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The Economic Force of the Plastics Industry

A recent SPI Study confirms that plastics is one of the U.S.’ major industries.

 by Karen M. Koenig
Editor-in-Chief

It may be trite, but it’s definitely true. The plastics industry is indeed a growing economic force in the United States.

Evidence of this is in the record attendance at the recent NPE show, the high number of exhibitors
  
  State No. Emp.
 
1 California 138.0
2. Ohio 121.0
3. Michigan 107.0
4. Illinois 104.5
5. Texas 98.0
6. Pennsylvania 82..0
7. Indiana 74.0
8. New York 70.5
9. New Jersey 55.5
10. Wisconsin 50.5
11. N. Carolina 50.0
12. Massachusetts 45.0
13. Georgia 43.4
14. Tennessee 38.0
15. Minnesota 32.5
16. Missouri 32.0
17. Kentucky 31.3
18. Florida 30.4
19. S. Carolina 26.2
20. Virginia 25.0
21. Connecticut 23.1
22. Iowa 20.1
23. Arkansas 19.6
24. Alabama 17.8
25. Washington 17.6

 

  
   State Billions $
 
1 Texas 31.5
2. California 24.2
3. Illinois 22.1
4. Michigan 21.3
4. Ohio 21.3
6. Pennsylvania 15.3
7. Indiana 12.6
8. New Jersey 12.1
9. New York 12.0
10. Georgia 11.0
11. N. Carolina 9.7
12. Wisconsin 8.5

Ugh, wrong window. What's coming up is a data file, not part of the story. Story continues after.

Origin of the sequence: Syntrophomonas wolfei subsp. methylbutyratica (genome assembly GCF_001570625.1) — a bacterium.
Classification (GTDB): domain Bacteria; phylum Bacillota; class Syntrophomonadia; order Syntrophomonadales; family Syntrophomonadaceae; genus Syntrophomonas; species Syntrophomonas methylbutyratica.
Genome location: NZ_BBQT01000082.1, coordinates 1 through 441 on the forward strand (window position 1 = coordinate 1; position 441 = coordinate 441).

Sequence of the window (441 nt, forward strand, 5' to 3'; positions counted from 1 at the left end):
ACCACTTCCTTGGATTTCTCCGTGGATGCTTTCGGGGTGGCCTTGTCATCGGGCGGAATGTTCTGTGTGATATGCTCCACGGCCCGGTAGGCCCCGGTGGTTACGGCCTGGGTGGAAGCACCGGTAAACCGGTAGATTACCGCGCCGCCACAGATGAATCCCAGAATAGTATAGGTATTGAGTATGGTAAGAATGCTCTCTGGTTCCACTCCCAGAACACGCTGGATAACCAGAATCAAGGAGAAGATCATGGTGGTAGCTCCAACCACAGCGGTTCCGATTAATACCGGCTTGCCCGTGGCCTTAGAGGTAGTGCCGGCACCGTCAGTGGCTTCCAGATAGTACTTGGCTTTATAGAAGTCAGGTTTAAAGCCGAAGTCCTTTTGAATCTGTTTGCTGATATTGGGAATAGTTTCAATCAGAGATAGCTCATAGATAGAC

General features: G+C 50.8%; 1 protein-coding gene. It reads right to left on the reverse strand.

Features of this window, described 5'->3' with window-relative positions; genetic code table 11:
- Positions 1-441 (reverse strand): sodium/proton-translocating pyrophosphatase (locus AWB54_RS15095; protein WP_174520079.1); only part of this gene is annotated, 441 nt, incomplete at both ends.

13. Massachusetts 8.3
14. Louisiana 7.8
15. Kentucky 7.3
16. Tennessee 6.5
17. Missouri 5.3
18. Florida 5.2
18. Minnesota 5.2
20. S. Carolina 5.0
21. Virginia 4.6
22.. Connecticut 4.5
23. Iowa 3.3
24. Alabama 3.1
25. Arkansas 3.1

Source: SPI

 
at the 10th annual SPE Thermoforming Conference, and the growing desire to attract plastic fabricators to what has been traditionally considered to be “woodworking” shows. Two examples are the upcoming IWF 2000 and the emergence of Plast Fab 2000, to be held in conjunction with the Midwest Industrial Woodworking Expo this fall.

A recent study by the Society of Plastics Industry Inc. adds further proof to this theory. According to the SPI’s Plastics Industry Economic Report, the plastics industry accounted for 1,525,600 U.S. jobs in 1999, with the employment rate growing 4.4 percent annually since 1994. A 10-yearcomparison of the employment rate compared to other industries shows that while plastics grew at an average of 2.7 percent annually, overall manufacturing actually decreased by -0.1 percent.

According to the study, which was conducted for SPI by Probe Economics, California and Ohio lead the nation in terms of plastics industry employment (see chart). Although each state in the nation has at least one operating plastics facility, the top 25 states account for 90 percent of the total industry jobs.

Not surprisingly, many of these same states ranked in the top 25 with regards to shipments, accounting for 90 percent of the United States total (see chart). Nationally, 1999 shipments of plastics were at $303.6 billion, an increase of 6.2 percent over the previous year and a 35 percent increase since 1994. The dollar amount for shipments increases to $392.7 billion when you add in upstream supplier industries.

So what does this mean for the industry? To put it succinctly, wood (and metal) may be good, but plastic’s outlook is practically perfect.

 

 

 

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